If the Toronto Stock Exchange (abbreviated TSE or TSX) is like Canada's version of the New York Stock Exchange, then the TSX Venture Exchange (abbreviated TSX-V) is like the NASDAQ Small Cap or OTCBB exchanges. The exchange serves as a public venture capital marketplace for emerging companies, particularly in Canada's rich natural resource sectors.
Prior to 2001, the exchange was known as the Canadian Venture Exchange (abbreviated CDNX), but the TSX Group purchased and incorporated the TSX's name.
Who Lists on the TSX Venture Exchange
There are some 2,258 companies listed on the TSX Venture Exchange, as of December 31, 2012, with a combined market capitalization of more than C$40 billion. Companies listed on the exchange are primarily mining (48%) and traditional energy (29%) companies, while the majority of them are located in British Columbia (42%), Alberta (24%) and Ontario (17%).
Trading on the exchange amounted to 43.2 billion shares traded with a value of C$23.6 billion in 2012. While new listings were down 28% in 2012 compared to 2011 with just 240 new companies, established companies were able to raise nearly C$6 billion in capital, primarily through private placements (~C$4 billion) and supplementary public offerings (~C$1.8 billion).
Updated monthly and yearly statistics regarding TSX-V exchange listings can be found on the Market Intelligence Group's section of the TMX website.
How to Invest in TSX Venture Exchange Stocks
Canada's stock markets are relatively easy to access for U.S. investors given the countries' close ties with each other. Moreover, Canada and the U.S. have tax treaties that avoid problems commonly associated with international investing, such as double-taxation. Investors simply must apply for the foreign tax credit or deduction on Form 1040 or 1116 with the IRS.
There are two primary ways to invest in TSX Venture Exchange listed companies:
- U.S. investors can purchase stocks traded on the TSX-V directly using brokerage accounts that support such foreign trades. These days, many online brokers in the U.S. support trading on the TSX and TSX-V without much added expense.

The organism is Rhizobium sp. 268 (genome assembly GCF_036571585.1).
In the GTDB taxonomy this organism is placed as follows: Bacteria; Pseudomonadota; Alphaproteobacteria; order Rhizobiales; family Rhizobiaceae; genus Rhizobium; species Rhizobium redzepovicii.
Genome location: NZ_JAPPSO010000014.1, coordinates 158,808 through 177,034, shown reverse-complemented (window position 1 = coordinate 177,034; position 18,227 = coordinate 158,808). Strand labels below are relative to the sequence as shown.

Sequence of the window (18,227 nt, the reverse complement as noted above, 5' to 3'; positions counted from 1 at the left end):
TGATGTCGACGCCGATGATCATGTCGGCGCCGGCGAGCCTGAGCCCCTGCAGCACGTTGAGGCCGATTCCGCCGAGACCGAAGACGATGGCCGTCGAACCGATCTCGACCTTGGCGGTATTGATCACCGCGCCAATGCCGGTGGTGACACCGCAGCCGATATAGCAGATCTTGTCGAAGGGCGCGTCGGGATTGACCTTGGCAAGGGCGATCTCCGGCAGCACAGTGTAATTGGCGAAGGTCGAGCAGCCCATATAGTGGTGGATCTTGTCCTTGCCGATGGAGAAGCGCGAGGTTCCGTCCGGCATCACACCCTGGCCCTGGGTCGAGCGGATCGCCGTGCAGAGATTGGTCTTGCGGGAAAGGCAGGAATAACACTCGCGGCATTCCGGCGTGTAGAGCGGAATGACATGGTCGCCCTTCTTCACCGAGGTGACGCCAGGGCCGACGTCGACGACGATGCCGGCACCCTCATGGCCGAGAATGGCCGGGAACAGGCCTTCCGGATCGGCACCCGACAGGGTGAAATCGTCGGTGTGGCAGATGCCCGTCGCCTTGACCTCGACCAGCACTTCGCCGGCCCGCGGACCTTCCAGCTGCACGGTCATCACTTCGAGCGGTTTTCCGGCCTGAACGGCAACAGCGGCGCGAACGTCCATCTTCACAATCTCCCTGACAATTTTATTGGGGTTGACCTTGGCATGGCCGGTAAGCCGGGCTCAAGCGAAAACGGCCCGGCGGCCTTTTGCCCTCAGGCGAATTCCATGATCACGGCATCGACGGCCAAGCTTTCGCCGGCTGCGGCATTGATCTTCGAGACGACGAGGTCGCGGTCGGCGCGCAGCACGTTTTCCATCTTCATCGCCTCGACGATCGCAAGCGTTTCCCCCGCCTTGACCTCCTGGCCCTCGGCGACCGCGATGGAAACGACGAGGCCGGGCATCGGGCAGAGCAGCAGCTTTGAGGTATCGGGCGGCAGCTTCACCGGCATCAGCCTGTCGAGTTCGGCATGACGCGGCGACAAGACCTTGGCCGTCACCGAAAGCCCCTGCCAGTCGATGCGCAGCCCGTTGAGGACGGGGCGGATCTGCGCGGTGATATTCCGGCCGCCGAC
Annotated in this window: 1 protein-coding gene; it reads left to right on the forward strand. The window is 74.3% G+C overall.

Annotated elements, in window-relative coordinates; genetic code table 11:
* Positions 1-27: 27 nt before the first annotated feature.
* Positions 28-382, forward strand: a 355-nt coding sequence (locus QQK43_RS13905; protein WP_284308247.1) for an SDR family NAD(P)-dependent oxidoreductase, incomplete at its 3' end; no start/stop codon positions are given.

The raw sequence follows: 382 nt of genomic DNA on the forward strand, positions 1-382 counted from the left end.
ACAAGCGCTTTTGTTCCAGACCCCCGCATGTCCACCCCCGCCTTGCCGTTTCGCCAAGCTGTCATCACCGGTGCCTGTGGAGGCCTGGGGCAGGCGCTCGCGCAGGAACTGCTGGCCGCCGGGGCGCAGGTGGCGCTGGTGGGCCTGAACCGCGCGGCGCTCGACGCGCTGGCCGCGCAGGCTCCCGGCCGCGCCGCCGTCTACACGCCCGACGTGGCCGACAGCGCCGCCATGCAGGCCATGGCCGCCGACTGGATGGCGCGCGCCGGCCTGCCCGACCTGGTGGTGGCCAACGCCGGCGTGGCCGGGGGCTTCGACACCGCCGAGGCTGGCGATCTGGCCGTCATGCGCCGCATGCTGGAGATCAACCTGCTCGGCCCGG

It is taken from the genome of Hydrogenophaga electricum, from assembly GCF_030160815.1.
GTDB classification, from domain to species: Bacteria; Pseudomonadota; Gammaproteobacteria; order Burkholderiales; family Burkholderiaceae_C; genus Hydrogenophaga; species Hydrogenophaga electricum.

- Many TSX-V companies are dual-listed in the U.S. as American Depository Receipts, making it possible for U.S. investors to purchase them on U.S. exchanges. But, investors should be aware that these ADRs may be less liquid than their TSX-V counterparts.
Of course, investors should also be aware of the risks associated with investing in TSX-V exchange listed companies. These risks are the same as those associated with small cap companies in the United States, including a lower margin of safety than large cap companies and less liquidity that can make it more difficult to quickly buy or sell the stock.
Popular Stocks on the TSX Venture Exchange
With more than 2,500 companies listed on the TSX Venture Exchange, investors have many options to choose from when selecting investments. But, the most popular stocks on the exchange are grouped into an index known as the TSX Venture 50 - a group of strong performers from clean energy, diversified industries, mining, oil/gas, and life science sectors.
The components of this index are selected based on several criteria, including a market capitalization of greater than C$5 million, closing share price of greater than C$0.25, listing for more than one year, and a share price of at least C$0.10 the year before.
Five of the top performing companies for each sector on 2013's list includes:
- OPEL Technologies Inc. (OPL)
- Loyalist Group Limited (LOY)
- Zenyatta Ventures Ltd. (ZEN)
- Africa Oil Corp. (AOI)
- iCo Therapeutics Inc. (ICO)
The full 2013 TSX Venture 50 list can be found in the TMX Group's press release.